McDonald steps down as Assistant Principal to pursue original passion: teaching


Priya Maraliga

Assistant Principal Tim McDonald will leave Algonquin to pursue teaching at Oak Middle School.

Ben Schanzer, News Editor

After four years of dedication, Assistant Principal Tim McDonald will leave Algonquin on Friday, Oct. 22 to fill a teaching position at Oak Middle School in Shrewsbury.

According to McDonald, he has wanted to begin teaching special education for a while.

“It all happened really fast,” McDonald said. “I saw the position available three or four weeks ago, and it’s not often that [the type of position you are looking for] falls into your lap.”

McDonald said that he will miss the ARHS community.

“I love the people here,” McDonald said. “I love the work here. It’s kind of a mix of personal circumstances that had to do with work-life balance and quality of life.”

Principal Sean Bevan notified the student body of McDonald’s departure in an email on Oct. 15. McDonald wished he could have provided more notice, but felt unable to do so until he officially secured the new position.

“The notice wasn’t great to the folks in the community, but I didn’t want to say I was leaving before it was finalized,” McDonald said. “I kept it close to my chest and notified the people I work closest with until the time was right to announce it to the rest of the faculty.”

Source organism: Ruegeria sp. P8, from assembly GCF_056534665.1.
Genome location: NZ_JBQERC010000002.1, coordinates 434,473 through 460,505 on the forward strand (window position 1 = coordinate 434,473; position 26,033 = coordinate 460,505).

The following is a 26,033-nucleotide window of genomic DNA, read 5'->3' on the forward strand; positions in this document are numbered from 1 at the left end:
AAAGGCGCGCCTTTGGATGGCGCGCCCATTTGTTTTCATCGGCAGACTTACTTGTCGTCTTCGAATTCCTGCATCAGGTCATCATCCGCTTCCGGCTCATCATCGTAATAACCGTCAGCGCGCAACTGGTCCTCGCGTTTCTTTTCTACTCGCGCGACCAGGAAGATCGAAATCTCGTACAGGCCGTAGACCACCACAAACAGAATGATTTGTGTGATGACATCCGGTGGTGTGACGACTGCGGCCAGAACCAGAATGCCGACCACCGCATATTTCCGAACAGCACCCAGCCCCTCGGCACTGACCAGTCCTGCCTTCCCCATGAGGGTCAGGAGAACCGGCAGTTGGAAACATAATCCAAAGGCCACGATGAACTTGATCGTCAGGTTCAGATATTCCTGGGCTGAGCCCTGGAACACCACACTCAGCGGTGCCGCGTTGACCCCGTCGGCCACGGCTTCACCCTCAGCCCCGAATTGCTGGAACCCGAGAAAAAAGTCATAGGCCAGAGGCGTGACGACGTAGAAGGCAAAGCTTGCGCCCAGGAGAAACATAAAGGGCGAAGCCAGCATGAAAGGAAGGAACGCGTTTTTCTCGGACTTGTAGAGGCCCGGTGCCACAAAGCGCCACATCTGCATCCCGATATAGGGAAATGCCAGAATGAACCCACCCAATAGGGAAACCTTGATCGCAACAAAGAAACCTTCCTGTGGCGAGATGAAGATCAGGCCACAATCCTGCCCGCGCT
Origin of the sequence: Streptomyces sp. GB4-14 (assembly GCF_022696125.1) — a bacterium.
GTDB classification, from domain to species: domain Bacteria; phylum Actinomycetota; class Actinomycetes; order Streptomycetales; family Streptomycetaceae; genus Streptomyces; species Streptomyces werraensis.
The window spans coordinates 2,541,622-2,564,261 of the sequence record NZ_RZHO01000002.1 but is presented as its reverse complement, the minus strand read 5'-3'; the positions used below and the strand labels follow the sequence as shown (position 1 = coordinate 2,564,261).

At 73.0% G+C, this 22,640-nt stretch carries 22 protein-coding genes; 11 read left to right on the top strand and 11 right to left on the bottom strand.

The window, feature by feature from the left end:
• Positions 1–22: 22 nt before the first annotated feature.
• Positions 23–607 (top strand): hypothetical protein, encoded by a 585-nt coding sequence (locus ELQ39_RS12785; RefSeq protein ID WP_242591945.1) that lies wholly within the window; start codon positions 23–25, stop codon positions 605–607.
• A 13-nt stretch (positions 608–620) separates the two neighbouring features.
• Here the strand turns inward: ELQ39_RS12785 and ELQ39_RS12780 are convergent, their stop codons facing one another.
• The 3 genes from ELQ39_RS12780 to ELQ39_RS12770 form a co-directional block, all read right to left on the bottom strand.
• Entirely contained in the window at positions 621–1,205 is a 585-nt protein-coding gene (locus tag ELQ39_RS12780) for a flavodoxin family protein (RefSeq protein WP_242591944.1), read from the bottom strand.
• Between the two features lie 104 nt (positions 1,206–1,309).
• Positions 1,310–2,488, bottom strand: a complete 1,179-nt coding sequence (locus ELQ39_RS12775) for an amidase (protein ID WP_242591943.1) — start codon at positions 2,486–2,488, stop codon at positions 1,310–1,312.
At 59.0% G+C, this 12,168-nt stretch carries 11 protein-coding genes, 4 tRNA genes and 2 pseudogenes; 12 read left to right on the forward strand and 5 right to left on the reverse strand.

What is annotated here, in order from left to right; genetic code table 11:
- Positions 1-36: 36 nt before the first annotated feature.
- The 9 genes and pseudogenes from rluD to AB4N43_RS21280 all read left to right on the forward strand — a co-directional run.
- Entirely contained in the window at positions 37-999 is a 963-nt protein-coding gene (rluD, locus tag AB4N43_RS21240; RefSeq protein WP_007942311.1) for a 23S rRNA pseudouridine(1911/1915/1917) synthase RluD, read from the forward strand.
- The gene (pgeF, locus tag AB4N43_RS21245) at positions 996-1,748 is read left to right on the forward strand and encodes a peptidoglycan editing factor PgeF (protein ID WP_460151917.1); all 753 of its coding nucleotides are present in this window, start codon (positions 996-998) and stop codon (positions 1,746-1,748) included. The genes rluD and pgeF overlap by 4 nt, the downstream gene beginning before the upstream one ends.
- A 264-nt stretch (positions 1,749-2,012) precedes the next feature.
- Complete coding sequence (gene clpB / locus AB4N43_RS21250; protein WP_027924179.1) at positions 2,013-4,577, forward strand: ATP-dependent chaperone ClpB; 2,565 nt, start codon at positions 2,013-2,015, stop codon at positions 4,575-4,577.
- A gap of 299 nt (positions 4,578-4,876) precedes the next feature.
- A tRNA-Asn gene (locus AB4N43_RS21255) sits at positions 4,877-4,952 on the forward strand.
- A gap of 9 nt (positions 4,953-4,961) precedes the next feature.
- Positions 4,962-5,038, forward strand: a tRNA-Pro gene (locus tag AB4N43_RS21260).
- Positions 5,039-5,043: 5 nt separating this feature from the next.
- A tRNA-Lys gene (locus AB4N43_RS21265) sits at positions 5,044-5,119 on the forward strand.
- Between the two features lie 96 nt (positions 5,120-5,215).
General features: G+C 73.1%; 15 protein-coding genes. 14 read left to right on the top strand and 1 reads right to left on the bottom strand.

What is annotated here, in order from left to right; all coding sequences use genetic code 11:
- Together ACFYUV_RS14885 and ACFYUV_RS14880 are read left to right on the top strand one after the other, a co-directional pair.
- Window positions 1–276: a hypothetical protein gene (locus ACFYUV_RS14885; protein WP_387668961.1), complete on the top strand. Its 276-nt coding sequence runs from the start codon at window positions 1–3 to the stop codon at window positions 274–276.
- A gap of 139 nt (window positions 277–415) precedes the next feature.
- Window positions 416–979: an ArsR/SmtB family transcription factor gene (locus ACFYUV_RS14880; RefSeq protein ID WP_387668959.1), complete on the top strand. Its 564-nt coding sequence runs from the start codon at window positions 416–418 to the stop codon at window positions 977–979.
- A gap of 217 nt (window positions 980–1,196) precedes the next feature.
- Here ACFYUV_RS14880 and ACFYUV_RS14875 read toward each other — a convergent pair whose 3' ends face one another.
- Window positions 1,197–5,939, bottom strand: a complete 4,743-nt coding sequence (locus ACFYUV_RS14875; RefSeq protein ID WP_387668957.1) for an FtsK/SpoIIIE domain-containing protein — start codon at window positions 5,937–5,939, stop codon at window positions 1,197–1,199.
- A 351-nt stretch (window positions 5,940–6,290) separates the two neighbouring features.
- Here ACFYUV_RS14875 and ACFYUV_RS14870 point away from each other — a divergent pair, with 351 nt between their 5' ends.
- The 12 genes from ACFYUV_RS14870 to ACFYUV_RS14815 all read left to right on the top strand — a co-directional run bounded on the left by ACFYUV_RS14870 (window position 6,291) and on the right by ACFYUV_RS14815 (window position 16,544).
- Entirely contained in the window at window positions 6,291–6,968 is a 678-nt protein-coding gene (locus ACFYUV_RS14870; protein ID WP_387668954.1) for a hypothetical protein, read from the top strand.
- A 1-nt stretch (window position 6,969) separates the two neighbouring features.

McDonald is looking forward to using his past experience as a math teacher and administrator to impact special education students in the classroom.

“I’m really excited to see how I approach [teaching special education] like a new young teacher versus as a veteran educator,” McDonald said. “So that’s the challenge of it, which is an exciting thought to me.”

McDonald has a number of responsibilities at Algonquin, including designing the master schedules. He says that it will be “team effort” between the remaining three administrators to fill his gap until a replacement is hired, but he knows they are able to handle it. In addition, McDonald greatly appreciates the work of the office staff and says they will be crucial in helping the administrative team cover his responsibilities.

Bevan hopes to name an interim assistant principal by Nov. 2. This week, there will be a small committee of staff to review resumes. After that, a committee of students, staff and parents will convene next week to conduct formal interviews.

Under normal circumstances, the process would be significantly longer and take place over the summer. However, Bevan assures that despite the process being accelerated, it will not be rushed.

“It’s still important that we get different voices to be part of that process,” Bevan said. “It’s the same process, but shrunk down and accelerated a bit.”